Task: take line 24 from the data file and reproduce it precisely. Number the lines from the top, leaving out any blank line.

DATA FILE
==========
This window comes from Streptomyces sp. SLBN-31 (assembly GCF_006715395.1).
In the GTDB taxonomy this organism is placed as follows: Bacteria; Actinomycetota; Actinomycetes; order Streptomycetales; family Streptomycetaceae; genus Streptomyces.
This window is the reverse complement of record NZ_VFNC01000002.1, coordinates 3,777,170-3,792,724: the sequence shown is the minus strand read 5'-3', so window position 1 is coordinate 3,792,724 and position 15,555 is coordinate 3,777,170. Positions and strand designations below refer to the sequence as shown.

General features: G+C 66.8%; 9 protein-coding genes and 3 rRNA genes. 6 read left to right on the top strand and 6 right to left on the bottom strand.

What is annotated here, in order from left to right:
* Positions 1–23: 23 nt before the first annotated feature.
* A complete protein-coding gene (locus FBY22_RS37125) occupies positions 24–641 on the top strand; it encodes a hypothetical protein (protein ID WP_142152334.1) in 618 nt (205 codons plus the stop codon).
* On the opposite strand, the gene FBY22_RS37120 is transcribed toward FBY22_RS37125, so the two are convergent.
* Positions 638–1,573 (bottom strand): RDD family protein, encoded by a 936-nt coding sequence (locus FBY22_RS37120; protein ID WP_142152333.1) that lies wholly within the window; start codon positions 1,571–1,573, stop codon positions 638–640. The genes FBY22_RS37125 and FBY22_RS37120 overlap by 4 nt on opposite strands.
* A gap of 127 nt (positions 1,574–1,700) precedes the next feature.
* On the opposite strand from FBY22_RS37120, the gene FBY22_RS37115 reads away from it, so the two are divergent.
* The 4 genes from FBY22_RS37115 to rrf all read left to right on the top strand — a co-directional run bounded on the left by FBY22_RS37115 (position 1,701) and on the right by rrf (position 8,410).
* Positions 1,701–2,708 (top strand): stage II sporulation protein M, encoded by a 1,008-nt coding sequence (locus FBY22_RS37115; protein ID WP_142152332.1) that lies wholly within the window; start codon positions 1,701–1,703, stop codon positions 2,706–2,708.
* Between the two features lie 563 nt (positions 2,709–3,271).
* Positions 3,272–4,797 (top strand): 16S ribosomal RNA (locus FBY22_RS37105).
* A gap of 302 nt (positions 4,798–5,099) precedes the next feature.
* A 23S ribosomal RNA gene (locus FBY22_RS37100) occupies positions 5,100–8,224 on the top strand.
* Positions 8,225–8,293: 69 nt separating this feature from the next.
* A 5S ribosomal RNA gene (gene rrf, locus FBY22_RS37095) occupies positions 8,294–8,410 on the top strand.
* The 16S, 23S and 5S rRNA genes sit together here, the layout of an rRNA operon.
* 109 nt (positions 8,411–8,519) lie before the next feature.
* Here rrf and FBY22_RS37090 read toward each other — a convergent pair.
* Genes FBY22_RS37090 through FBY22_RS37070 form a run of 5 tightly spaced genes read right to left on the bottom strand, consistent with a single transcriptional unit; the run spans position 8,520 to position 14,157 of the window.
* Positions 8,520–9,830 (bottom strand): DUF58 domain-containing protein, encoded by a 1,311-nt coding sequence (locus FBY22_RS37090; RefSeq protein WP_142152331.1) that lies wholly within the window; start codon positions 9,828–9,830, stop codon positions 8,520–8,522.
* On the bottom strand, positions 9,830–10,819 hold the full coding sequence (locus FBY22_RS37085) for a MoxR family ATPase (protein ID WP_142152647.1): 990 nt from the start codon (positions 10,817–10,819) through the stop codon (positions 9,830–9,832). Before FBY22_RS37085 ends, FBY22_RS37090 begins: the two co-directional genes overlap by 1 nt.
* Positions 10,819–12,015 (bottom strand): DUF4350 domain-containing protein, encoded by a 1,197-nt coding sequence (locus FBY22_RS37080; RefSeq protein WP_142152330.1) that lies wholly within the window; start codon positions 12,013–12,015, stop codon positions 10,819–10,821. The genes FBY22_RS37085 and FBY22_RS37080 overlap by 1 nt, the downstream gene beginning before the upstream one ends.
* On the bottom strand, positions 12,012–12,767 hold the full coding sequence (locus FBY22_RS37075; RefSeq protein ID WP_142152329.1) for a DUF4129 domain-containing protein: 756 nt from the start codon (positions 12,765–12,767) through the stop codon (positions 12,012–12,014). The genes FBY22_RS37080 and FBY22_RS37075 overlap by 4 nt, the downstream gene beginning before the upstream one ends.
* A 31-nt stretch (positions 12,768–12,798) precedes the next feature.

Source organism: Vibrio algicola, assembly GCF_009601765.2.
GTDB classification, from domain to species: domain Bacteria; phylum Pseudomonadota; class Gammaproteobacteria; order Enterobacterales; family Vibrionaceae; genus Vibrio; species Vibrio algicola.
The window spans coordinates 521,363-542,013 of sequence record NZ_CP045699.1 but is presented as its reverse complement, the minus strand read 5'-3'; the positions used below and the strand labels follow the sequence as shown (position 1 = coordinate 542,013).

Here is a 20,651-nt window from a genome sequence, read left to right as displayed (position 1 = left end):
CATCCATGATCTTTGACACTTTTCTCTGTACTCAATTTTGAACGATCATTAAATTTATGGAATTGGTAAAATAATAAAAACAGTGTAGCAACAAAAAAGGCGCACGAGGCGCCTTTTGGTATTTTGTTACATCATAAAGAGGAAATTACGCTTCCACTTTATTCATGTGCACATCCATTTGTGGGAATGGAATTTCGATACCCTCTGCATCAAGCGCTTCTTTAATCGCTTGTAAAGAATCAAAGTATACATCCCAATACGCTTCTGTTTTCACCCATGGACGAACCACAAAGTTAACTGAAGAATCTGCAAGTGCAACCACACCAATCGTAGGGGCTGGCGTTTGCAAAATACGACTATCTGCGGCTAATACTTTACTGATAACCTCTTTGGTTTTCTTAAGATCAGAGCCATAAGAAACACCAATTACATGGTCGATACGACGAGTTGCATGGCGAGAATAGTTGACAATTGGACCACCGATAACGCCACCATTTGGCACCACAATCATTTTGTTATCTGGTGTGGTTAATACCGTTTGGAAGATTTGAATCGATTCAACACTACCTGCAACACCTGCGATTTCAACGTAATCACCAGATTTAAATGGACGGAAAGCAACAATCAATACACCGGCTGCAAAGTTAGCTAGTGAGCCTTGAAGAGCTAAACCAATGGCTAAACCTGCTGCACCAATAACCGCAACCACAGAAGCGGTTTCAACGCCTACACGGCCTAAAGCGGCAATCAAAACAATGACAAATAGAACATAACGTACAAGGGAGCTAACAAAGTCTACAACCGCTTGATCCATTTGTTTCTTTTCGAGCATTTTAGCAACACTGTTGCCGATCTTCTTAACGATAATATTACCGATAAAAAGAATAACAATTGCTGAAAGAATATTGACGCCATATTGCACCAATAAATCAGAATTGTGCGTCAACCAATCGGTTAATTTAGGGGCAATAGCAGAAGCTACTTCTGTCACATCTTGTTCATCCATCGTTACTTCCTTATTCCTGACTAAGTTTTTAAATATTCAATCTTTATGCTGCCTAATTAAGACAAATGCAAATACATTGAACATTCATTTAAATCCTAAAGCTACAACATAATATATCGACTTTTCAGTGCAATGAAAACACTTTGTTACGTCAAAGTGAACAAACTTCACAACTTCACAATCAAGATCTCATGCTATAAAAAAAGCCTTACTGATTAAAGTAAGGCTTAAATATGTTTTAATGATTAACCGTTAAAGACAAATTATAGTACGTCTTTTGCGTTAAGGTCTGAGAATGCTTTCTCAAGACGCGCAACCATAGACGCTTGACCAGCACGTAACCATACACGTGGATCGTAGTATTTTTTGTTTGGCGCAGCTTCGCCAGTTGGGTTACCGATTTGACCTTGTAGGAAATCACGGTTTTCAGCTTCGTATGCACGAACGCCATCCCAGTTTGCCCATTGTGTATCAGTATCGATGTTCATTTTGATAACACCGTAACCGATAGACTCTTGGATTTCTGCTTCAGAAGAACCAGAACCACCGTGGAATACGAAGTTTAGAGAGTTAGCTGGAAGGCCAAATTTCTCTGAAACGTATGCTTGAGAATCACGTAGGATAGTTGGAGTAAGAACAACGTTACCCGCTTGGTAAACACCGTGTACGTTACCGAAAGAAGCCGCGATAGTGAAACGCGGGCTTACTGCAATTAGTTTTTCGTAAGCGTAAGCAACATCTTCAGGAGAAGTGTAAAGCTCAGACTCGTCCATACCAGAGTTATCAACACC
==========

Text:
* Positions 8,520–9,830 (bottom strand): DUF58 domain-containing protein, encoded by a 1,311-nt coding sequence (locus FBY22_RS37090; RefSeq protein WP_142152331.1) that lies wholly within the window; start codon positions 9,828–9,830, stop codon positions 8,520–8,522.